Newly ordered Metro buses will come equipped with Q'POD

A rendering of how new wheelchair areas will be marked.

A rendering of how new wheelchair areas will be marked.

Metro currently boards more than 80,000 wheelchair passengers a month, and the new CNG New Flyer buses Metro has ordered will make getting around on Metro Bus even easier and safer for wheelchair riders. The new buses will come with two Q’PODs, a three-point securement system which makes securing front-facing wheelchairs easier. This will hopefully encourage more wheelchair passengers to choose securement when riding.

For those who prefer otherwise, the new buses will also offer 2 rear-facing wheelchair positions that will allow wheelchair passengers to ride safely without securement. Metro will be the first transportation agency in the nation to offer 2 rear-facing wheelchair areas on buses. These new buses will begin entering service early next year.

Here’s the press release from Q’Straint, maker of the Q’POD:

Q’Straint’s award-winning Q’POD, the first fully integrated wheelchair securement station specifically designed and tested for transit wheelchair passenger transportation, will be installed in the 550 new Xcelsior™ 40-foot heavy-duty compressed natural gas (“CNG”) buses recently ordered by the Los Angeles County Metropolitan Transportation Authority (“Metro”).

“We have set the high standards for safety, performance, reliability and convenience when it comes to serving the residents of our community,” said Richard Hunt, General Manager, Transit Capital Programs for L.A. Metro. “By installing two Q’PODs on each of these new buses, we are offering our mobility riders a safe, secure and convenient way to ride that keeps everyone moving at full speed.”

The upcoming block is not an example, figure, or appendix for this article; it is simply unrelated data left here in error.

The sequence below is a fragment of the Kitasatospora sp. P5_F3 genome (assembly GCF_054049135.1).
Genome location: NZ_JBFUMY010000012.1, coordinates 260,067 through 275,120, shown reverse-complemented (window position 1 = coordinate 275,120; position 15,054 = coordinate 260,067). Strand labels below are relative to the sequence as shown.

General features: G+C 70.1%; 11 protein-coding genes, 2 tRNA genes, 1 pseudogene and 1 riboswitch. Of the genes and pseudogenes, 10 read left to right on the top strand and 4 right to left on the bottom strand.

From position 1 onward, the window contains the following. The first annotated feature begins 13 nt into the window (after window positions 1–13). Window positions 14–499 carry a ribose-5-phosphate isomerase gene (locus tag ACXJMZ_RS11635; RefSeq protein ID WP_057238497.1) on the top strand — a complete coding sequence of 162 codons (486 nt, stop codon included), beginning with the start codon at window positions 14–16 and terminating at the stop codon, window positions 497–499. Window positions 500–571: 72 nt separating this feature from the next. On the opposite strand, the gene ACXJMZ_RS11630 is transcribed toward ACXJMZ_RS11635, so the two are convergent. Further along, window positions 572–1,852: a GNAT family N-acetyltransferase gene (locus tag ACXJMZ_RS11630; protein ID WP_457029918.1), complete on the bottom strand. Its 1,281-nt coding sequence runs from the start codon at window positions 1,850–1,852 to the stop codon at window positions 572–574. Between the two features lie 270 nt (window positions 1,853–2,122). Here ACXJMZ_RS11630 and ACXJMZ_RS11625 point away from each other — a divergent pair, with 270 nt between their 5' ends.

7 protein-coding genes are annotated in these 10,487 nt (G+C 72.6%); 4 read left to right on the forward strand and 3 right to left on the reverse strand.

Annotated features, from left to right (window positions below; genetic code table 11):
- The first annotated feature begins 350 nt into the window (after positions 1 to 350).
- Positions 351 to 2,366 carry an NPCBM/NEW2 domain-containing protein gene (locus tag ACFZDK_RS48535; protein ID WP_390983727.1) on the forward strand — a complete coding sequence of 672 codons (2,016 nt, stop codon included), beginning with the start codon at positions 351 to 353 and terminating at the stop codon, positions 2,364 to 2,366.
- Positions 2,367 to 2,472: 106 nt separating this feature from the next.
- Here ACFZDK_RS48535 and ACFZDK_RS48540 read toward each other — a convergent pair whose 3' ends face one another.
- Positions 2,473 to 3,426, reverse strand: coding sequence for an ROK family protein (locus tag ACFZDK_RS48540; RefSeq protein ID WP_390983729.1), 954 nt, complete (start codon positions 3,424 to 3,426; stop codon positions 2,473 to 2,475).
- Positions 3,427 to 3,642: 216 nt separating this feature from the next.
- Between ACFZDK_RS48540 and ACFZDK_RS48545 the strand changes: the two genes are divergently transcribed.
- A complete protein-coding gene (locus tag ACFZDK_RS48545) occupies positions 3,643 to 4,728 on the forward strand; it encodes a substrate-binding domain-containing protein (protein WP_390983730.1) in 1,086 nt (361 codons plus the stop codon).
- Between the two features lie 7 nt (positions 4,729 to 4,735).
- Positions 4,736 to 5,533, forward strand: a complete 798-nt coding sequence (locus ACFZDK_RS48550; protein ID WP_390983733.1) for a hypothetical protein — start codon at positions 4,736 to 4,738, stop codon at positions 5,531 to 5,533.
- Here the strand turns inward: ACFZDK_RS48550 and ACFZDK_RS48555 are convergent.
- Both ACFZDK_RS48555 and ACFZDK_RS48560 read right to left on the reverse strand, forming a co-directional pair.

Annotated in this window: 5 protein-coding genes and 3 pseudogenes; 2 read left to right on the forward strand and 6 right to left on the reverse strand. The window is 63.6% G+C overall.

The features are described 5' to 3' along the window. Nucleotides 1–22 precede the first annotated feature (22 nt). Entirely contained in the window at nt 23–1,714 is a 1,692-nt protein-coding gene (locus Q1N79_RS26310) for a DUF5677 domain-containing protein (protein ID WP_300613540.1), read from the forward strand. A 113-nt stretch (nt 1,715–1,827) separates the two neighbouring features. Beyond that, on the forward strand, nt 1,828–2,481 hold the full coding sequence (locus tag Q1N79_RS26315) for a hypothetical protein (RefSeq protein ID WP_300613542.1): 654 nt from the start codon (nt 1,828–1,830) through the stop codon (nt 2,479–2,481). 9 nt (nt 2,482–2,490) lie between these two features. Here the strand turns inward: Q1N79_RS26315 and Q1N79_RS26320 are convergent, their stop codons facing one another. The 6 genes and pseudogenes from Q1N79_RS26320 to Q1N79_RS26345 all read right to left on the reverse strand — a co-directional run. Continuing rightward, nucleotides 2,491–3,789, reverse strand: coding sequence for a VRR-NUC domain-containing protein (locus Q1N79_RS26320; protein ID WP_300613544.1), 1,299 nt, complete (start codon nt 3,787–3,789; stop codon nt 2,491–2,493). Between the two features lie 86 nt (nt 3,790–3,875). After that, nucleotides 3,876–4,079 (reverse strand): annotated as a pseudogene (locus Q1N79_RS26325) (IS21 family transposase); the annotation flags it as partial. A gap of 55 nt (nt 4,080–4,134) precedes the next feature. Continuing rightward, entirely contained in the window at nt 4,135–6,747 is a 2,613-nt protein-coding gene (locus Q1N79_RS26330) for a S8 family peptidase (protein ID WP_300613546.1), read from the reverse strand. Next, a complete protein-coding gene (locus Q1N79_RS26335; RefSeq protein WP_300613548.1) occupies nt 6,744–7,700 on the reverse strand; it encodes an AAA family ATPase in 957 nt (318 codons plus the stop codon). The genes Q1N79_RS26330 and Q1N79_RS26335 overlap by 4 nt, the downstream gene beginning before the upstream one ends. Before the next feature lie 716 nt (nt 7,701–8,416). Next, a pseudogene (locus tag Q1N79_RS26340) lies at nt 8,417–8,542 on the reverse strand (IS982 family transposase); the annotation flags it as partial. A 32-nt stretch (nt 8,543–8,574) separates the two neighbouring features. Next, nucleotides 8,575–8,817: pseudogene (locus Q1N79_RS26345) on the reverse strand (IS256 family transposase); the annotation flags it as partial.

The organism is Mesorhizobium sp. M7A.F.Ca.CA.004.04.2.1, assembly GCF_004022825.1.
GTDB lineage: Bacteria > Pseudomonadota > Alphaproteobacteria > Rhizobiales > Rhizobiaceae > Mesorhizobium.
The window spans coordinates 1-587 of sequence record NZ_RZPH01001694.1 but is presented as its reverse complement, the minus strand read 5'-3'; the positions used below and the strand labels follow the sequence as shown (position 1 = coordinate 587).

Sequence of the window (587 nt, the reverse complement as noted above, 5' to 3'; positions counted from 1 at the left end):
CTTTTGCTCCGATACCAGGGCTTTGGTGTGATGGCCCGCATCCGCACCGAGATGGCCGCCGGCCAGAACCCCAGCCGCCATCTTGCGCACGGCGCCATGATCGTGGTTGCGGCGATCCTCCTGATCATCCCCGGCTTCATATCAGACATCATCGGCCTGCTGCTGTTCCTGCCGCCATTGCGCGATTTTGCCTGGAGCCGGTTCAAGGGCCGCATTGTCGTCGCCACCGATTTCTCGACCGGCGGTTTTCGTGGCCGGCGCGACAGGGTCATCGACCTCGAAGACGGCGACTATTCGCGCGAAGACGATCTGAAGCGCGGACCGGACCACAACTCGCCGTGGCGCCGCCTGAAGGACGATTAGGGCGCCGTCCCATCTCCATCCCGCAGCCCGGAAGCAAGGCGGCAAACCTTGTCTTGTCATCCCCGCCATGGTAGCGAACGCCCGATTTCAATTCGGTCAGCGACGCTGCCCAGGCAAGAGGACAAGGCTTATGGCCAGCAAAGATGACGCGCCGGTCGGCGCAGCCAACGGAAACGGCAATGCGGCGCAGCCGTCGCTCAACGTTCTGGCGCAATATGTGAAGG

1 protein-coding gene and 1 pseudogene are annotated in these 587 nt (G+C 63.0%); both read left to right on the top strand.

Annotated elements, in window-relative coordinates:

Q′POD secures virtually all styles of wheelchairs with a simplified operation that allows for quicker securement times and reduced vehicle dwell time. It is the first complete wheelchair station that can be simply bolted into the vehicle and an integrated shoulder belt eliminates the need for window brackets. Q’POD’s stabilizing bumper, in combination with the front tensioner and scooter ring, deliver an ADA approved 3-point securement that eliminates a trip hazard.

According to members of the L.A. Metro training staff, the three point Q’POD with its placement of wheelchair securement straps, self-tightening features and the efficient placement of the occupant restraint system makes use of the securement system so much easier for the operator.  “Our instructors consistently said that the Q’POD system was easier and faster to use, placed less stress on the operator’s body and was less intrusive with the customer,” said Hunt.

About Q’Straint:

For over 25 years, Q’Straint has remained focused on one mission:  To develop the most innovative solutions that advance the safety and effectiveness of wheelchair passenger travel. Our reputation as a global leader is the result of making transportation safety and customer needs the highest priority. We are committed to continued product leadership and innovation; we have the most exhaustive and comprehensive research and testing programs; and for more than two decades have played a key role in developing regional and international safety standards. Today, our diverse global staff serves customers in more than 50 countries throughout North and South America, Europe, Australasia, Asia, the Middle East and Africa. For more information visit Become a Q’Straint friend on Facebook at and follow us on Twitter at

6 replies

  1. Just a reminder, opting for wheelchair securement is totally at the discretion of the passenger. They don’t have to choose securement. The new buses will also offer 2 rear-facing wheelchair areas, which are safe for wheelchair riders to use without securement.

    Anna Chen
    The Source, Writer

    • Hi Mike,

      It boils down to the cost at this time. Metro can now purchase 2 40-foot buses for every 45-foot bus – so while the 45-foot bus can seat a few extra people, purchasing 40-foot buses means more buses in service, meaning more frequent (and better) service can be achieved.

      Anna Chen
      The Source, Writer

  2. The reason wheelchair patrons are secured is they tend to be thrown around as the bus navigates the streets in and out of stops even if the wheelchair brakes are set.

  3. I dont belive its safe for a wheelchair customer to get tied down, if there was to be an accident, everyone in the bus has the same chances of getting hurt being in a wheelchair or not, what if theres a fire in the bus and the wheelchair customer is tied down?